The Federal Reserve’s Flawed Bridge-Building Policies Leading To An ‘Unexpected’ Comeuppance
For over a decade, financial experts have criticized the Fed’s abnormal domination of the money markets. The 7-member Federal Open Market Committee has substituted itself as the sole determinant of short-term interest rates, thereby overriding capitalism’s key market-setting processes.
The experts have pointed out the problems, especially the mismatched borrower benefits and the lender, investor and saver drawbacks. They have also laid out the heightened risks from misallocation of capital and resources. When the financial system recuperated from the Great Recession and the economy growth returned, the critics concluded that it was time for the Fed to cease and desist – in 2010.
However, the FOMC members, unfettered and left to their own devices, proclaimed that things were never quite “good enough” and the economy was still “fragile.” Therefore, they decided to stay the course, even expanding their operations to include huge purchases of longer-term bonds.
The Federal Reserve feeds the US Treasury’s deficit, thereby ballooning the money supply…
However, as happens in Wall Street and the investment world, the dismay and dislike of Fed interference gave way to taking advantage of the situation. This approach was based on the a combined philosophy of “if you can’t beat them, join them” and “go where the money is.”
Still, expert analysis does appear periodically. The sizeable, multi-year damage to savers, investors seeking safety and income, insurance companies, pension funds and the like have been noted and measured. In spite of the facts, the FOMC has continued to repeat its “low rates benefit all” mantra.
The result? As with any oddball trend that overstays its welcome, the early critics have grown silent. This profound silence has increased during the Fed’s “fight” against the ill effects from the coronavirus pandemic. More fiat money supply, more debt, more misallocated capital and more misappropriated interest income from savers to borrowers.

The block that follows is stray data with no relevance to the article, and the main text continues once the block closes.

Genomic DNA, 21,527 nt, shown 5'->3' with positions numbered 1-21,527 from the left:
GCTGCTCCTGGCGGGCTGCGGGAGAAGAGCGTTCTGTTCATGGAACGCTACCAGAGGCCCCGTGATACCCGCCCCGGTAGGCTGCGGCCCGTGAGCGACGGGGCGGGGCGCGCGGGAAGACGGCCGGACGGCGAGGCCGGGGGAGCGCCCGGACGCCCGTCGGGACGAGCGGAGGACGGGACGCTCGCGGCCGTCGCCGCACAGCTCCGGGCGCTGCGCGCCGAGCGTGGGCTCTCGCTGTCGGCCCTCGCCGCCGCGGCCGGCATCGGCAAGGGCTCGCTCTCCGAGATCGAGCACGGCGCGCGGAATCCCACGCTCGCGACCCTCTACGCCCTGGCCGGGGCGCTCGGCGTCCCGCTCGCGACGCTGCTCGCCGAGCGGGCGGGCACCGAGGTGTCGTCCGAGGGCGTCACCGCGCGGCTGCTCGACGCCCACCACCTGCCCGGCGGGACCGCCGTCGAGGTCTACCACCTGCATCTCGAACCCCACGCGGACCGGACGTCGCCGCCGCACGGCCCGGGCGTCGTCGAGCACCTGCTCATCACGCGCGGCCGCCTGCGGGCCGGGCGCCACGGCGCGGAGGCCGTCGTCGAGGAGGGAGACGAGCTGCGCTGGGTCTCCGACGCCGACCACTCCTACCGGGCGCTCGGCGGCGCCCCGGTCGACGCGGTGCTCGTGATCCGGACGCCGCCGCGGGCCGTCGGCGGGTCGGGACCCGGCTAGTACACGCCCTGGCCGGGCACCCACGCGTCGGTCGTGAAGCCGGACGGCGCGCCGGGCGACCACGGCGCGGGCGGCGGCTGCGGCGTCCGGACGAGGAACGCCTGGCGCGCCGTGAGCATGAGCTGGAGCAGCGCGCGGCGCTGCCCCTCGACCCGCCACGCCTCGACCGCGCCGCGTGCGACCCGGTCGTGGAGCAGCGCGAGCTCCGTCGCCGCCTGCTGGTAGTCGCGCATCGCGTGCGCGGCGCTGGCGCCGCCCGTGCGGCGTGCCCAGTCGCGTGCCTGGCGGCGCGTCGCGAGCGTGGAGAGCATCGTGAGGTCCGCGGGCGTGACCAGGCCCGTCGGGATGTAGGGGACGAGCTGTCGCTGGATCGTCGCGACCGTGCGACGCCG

A perfect example of misallocation’s damage that is still with us
The Wall Street Journal explained the problems in a May 2015 article, “Easy Access to Money Keeps U.S. Oil Pumping – Many investors find drilling attractive; lack of output discipline could keep prices low”
The two key items are “easy access to money” and “lack of output discipline.” Here is the abnormal picture that cheap money has created (underlining is mine):
Wall Street’s generous supply of funds to U.S. oil drillers helped create the American energy boom. Now that same access to easy money is keeping them going, despite oil prices that are languishing around $60 a barrel.
Helped by a ready supply of money, the flow of oil from the U.S. could keep crude prices low for the remainder of 2015 and beyond.
And this harmful combination of cheap credit and overproduction isn’t relegated to the U.S. and oil. Around the world, there have been gluts of commodities and resources. China’s slower growth often gets the blame, but that doesn’t explain why resource producers keep producing even as prices keep dropping. Cheap money does.
The bottom line: An unhappy ending awaits
Aided by the coronavirus pandemic, the financial system is headed into uncharted territory. Therefore, the best investing approach is to stay flexible and be prepared for taking abnormal steps as abnormal risks and opportunities show themselves. A good-sized allocation to cash reserves should be beneficial, both for pursuing opportunities and for keeping emotions in check.